The switch and LED are electrically separated, so to change the color, use a microcontroller to both read the contact pins and toggle the color control pins.

In stock and shipping now!

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Lemon Plum Jam Revisited

Jars of jam

It has been a great season for plums, so I’ve updated the lemon plum jam recipe that I’ve been gradually refining over the years. The new basic recipe is below along with other tips I’ve gathered.

Ingredients:

  • 8 cups cut up pieces of plums, pits removed, skins left on, fresh or frozen
  • 3 lemons, (optionally peeled) cut into small pieces, seeds removed
  • juice from 3 more lemons
  • 6 cups sugar

Lemon and plum pieces in a pot

Procedure:

Put the plums, lemon pieces and lemon juice in a sauce pot and cook, stirring occasionally, until the fruit starts to soften. At this point, you can use a potato masher to crush the fruit pieces for a more even consistency.

Holding potato masher above fruit cooking in pot

Add sugar and cook, stirring regularly, until it thickens. You can test the consistency for doneness by putting a spoonful in a cold dish in the fridge for a few minutes. After chilling, it’s ready if it holds its shape a bit when you move a spoon or finger through it. You can also follow your favorite canning procedure for longer term storage. Makes about 4-5 pints.

Tips and techniques:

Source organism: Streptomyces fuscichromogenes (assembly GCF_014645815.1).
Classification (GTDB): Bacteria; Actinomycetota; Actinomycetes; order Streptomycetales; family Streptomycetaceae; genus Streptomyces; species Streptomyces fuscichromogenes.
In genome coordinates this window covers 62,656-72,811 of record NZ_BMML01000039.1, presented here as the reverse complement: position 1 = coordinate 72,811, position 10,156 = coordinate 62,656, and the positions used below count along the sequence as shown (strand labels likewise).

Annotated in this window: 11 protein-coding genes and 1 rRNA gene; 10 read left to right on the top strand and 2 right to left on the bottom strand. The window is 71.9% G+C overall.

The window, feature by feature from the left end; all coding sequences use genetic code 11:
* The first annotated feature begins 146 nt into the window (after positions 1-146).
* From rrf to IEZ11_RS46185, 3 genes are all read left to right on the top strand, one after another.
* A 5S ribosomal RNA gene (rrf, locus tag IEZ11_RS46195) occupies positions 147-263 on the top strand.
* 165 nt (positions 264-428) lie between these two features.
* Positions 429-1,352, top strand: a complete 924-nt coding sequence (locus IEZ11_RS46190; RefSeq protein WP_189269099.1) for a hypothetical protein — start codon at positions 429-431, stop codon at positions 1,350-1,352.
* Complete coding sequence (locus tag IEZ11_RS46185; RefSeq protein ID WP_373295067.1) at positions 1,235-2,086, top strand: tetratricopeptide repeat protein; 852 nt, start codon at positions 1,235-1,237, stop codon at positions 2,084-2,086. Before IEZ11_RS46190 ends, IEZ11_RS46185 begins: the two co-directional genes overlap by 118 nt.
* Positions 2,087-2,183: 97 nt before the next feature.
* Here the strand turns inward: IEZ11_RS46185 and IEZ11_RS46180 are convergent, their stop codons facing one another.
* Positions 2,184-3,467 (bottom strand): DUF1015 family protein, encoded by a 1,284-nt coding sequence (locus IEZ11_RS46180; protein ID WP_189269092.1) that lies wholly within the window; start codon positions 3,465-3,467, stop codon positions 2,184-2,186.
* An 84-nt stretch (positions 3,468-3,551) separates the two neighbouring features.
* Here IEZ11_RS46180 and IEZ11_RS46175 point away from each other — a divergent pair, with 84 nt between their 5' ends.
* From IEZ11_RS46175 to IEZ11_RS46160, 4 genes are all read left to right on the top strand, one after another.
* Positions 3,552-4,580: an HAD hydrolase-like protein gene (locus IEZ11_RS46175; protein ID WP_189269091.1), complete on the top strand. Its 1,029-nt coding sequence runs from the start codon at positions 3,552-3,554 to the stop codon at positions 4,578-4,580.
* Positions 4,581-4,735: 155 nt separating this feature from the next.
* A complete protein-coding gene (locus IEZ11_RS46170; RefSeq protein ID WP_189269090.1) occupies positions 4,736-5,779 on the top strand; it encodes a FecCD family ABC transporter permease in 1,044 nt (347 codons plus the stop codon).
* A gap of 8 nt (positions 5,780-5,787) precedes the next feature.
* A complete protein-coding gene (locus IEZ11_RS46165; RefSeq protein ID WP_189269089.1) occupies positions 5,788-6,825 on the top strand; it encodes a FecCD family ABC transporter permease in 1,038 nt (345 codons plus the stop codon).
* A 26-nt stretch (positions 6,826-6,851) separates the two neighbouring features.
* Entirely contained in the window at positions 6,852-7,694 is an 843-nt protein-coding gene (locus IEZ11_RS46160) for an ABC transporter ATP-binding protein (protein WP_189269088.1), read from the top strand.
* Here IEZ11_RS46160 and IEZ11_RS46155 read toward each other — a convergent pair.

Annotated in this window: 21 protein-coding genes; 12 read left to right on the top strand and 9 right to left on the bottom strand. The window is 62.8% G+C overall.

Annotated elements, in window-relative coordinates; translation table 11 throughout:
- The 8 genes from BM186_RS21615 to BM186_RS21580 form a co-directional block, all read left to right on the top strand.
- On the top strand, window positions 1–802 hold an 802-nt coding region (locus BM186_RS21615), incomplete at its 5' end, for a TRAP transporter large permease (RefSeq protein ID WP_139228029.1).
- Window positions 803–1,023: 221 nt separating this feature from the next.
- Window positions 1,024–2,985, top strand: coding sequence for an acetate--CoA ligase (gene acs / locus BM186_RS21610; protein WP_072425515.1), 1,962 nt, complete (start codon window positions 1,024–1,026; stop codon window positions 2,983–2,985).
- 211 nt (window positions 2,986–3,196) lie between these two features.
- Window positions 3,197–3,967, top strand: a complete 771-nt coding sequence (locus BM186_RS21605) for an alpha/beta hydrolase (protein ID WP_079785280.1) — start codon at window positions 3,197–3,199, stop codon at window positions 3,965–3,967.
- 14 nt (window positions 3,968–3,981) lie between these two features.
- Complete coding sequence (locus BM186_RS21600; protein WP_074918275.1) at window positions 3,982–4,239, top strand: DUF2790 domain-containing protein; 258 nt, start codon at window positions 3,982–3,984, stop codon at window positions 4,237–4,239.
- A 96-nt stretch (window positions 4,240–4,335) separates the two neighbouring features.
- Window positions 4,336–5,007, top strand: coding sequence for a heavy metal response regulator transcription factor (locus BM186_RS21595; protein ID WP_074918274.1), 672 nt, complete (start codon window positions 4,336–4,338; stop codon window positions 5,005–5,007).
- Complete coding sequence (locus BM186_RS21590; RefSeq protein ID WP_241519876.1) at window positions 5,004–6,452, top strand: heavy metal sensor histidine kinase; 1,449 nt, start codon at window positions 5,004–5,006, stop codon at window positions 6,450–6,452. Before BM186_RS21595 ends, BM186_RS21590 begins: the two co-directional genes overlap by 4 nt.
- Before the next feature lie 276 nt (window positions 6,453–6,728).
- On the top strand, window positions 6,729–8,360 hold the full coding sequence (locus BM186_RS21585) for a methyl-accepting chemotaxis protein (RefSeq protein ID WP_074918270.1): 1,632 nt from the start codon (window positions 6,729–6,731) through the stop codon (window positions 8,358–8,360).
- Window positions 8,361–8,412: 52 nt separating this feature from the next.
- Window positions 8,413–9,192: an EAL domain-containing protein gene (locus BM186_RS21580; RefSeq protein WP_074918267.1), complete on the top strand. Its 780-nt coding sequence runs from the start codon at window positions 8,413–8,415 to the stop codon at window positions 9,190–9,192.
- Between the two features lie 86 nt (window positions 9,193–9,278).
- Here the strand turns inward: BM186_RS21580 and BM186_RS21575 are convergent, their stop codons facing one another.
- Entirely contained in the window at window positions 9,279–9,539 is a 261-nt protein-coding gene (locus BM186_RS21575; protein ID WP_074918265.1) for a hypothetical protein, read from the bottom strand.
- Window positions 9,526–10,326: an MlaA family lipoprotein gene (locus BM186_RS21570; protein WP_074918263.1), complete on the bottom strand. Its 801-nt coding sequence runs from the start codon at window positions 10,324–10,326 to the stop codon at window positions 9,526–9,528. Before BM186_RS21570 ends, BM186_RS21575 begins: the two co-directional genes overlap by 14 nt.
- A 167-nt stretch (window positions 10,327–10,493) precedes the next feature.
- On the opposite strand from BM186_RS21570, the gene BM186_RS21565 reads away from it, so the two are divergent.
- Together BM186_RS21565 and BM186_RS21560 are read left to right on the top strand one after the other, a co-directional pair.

For cutting up the fruit, I like to put a small cutting board inside a baking sheet. This catches the juice much better than any cutting board with a moat that I’ve ever used. It makes cleanup much easier, and you can pour the juice from the baking sheet into the cooking pot.

Most jam recipes call for approximately equal quantities of sugar and fruit. I prefer my jam a little more tart, so I’ve revised down the sugar.

I’ve stopped adding water to my preserves. It cooks a little faster without as much liquid, and there’s enough liquid in the lemon juice to get it started cooking even if the fruit isn’t covered.

I also often leave the lemon peel out for the preserves I make (other than marmalade). The peel gives it a stronger lemon flavor, but keeps the jam from gelling as well. If you want a thicker consistency that gels a little earlier, you can leave the peel out. If you want zingier lemon flavor, leave the peel on and cook a little longer.

During fruit season, I try to preserve as much as I can by making jams and chutneys, but I usually run out of time and end up cutting up the last of the crop and freezing it. Using frozen fruit for jams seems to work just as well as fresh. I measure out 8 cups and store it in a one gallon freezer bag. Then it’s ready to pull out start a batch of jam. I also recently revised my Plum Chutney recipe, and it starts with 8 cups of fruit as well.